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Fever Pitch: The Toronto Blue Jays

HERO’S WELCOME
The Toronto Blue Jays are marking their 30th birthday with a generous gift to their fans: a handful of high-profile off-season acquisitions. Many still get nostalgic recalling the team’s dramatic back-to-back World Series wins in 1992 and 1993, and more than a decade since of ups and downs have taught team supporters to be cautiously optimistic. But the recent signing of free agents A. J. Burnett, Bengie Molina, B. J. Ryan, along with the lineup additions of Troy Glaus and Lyle Overbay kicked-started fan fervour.

Signing the hotly pursued Florida Marlins pitcher A. J. Burnett to a five-year, $55-million deal fuelled fan chatter back in early December. The Arkansas native’s stats for 2005 are promising: Burnett recorded 198 strikeouts in 209 innings, allowing opponents only 184 hits and holding them to a .237 batting average. Burnett is poised to take on the role of Jays’ number-two pitcher under ace Roy Halladay. Further evidence of the team’s commitment to firming up the pitching staff: in November, the Jays signed Baltimore Orioles’ experienced closer B. J. Ryan to a record $47-million five-year contract.
Just 11 days before the Jays headed to Dunedin, Florida, for spring training, the team announced they had signed former Los Angeles Angels catcher Bengie Molina, a two-time American League Golden Glove winner. Molina, who was signed to a $4.5-million one-year deal, is coming off a strong year in which he set career bests in batting average (.295), on-base percentage (.336), runs (15) and walks (27).

Former Arizona Diamondback Troy Glaus is now suiting up in the team’s grey and blue, too—another cause for rejoicing. The six-foot-five, 240-pound third baseman led the American League with 47 home runs in 2000, and though he has failed to duplicate his record recently, some commentators feel he has the potential to hit his stride again this year.First basemen Lyle Overbay was scooped up in a December trade with the Milwaukee Brewers. After his signing, Overbay was reported to have put a couple of powerhouses, namely the Boston Red Sox and New York Yankees, on notice that Toronto is taking its race for the Eastern Division pennant seriously in 2006. The new players join such returning favourites as Vernon Wells and Roy Halladay. The team’s best-known face, Wells led the team in home runs and RBIs last year. The highlight of number 10’s season was back-to-back two-homerun games in May. After a promising start last season, hopes were crushed by an unlucky bounce that saw Roy Halladay sidelined for half the regular season with a broken bone in his shin. Sluggers beware: the six-foot-six right-handed ace returns in full force this year.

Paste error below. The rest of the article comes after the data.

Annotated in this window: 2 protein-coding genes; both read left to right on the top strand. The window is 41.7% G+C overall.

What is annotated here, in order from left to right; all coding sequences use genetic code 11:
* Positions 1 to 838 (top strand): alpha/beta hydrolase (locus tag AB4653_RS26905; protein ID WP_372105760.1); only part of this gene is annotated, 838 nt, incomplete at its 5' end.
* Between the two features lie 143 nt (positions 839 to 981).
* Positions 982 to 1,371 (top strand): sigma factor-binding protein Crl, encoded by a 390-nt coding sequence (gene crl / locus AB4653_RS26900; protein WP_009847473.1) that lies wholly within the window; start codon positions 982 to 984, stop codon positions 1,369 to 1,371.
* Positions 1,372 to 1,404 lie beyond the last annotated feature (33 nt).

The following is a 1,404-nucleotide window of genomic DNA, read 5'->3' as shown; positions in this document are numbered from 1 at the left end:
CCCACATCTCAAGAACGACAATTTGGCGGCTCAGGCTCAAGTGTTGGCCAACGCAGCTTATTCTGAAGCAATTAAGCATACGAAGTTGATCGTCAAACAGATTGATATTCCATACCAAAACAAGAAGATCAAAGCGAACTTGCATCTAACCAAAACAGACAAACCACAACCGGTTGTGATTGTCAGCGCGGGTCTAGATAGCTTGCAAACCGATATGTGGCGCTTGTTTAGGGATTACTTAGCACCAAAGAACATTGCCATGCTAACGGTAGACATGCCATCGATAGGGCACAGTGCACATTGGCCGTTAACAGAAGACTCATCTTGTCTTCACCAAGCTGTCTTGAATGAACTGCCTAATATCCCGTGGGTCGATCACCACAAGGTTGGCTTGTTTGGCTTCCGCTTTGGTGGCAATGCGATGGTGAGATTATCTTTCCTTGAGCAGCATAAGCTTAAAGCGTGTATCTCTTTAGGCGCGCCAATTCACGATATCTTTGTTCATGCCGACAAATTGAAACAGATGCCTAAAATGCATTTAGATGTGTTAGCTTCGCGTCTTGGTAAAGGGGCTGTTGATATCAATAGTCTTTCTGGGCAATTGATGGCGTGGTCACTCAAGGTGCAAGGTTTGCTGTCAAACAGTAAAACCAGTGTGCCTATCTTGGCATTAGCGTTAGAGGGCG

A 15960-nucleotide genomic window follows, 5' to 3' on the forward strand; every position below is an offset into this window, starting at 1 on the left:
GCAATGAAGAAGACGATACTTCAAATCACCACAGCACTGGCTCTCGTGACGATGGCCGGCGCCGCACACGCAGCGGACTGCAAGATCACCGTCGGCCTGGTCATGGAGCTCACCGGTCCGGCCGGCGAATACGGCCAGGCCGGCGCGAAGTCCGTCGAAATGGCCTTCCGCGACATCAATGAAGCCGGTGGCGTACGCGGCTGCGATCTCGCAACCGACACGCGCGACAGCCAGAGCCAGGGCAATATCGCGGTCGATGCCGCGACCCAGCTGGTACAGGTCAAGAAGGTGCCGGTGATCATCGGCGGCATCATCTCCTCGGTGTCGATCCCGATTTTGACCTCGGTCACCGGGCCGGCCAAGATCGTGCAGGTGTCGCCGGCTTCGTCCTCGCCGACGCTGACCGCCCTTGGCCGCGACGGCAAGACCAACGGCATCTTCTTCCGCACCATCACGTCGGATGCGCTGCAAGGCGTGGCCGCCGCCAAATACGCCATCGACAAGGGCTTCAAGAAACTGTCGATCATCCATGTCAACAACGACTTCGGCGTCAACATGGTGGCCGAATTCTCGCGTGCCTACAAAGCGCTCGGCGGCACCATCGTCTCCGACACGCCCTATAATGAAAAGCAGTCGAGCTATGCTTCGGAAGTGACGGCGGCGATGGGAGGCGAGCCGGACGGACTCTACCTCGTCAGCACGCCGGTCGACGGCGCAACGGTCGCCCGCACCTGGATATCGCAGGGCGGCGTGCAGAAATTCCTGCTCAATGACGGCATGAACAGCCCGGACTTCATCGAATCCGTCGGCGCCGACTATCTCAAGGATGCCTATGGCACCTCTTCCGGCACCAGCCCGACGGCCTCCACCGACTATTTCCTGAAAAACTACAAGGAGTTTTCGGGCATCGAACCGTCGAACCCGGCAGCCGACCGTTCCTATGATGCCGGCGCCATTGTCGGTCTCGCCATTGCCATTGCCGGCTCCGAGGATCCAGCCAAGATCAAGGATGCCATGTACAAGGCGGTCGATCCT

The drive for division title starts when the Blue Jays swing into the new season on April 4 at The Rogers Centre against the Minnesota Twins at 7:15 p.m. Tickets range from $2 to $205; to order, call 416-341-1234 or 1-888-OK-GO-JAY, or visit the team’s Web site at www.bluejays.com.HOME BASE IMPROVEMENTS
The Blue Jays’ roster isn’t the only thing that’s improved during the off-season. The team’s home turf, The Rogers Centre, is even more fan-friendly than when the team bought it in 2004. Last year heralded the addition of a new artificial playing surface and high-tech video display system, and the facility’s facelift continued this winter as the 100-level and 200-level seat spaces were made more spacious after a few rows were pulled up. The 200-level VIP section has been reduced to 800 seats directly behind home plate and now features deluxe amenities, including in-seat service, gourmet buffet and a wine bar.

You can get a behind-the-scenes tour on weekdays at 11 a.m., and 1 and 3 p.m. (excluding event dates). The Rogers Centre Tour Experience is about 60 minutes long and includes a film detailing the history of the site from construction to the present, as well as a tour of the grounds. Adult admission is $13.50, kids 12 to 17 pay $9.50, and children age 4 to 12 pay $8. For specific times and dates, call 416-341-2770 or see www.rogerscentre.com.—Flannery Dean

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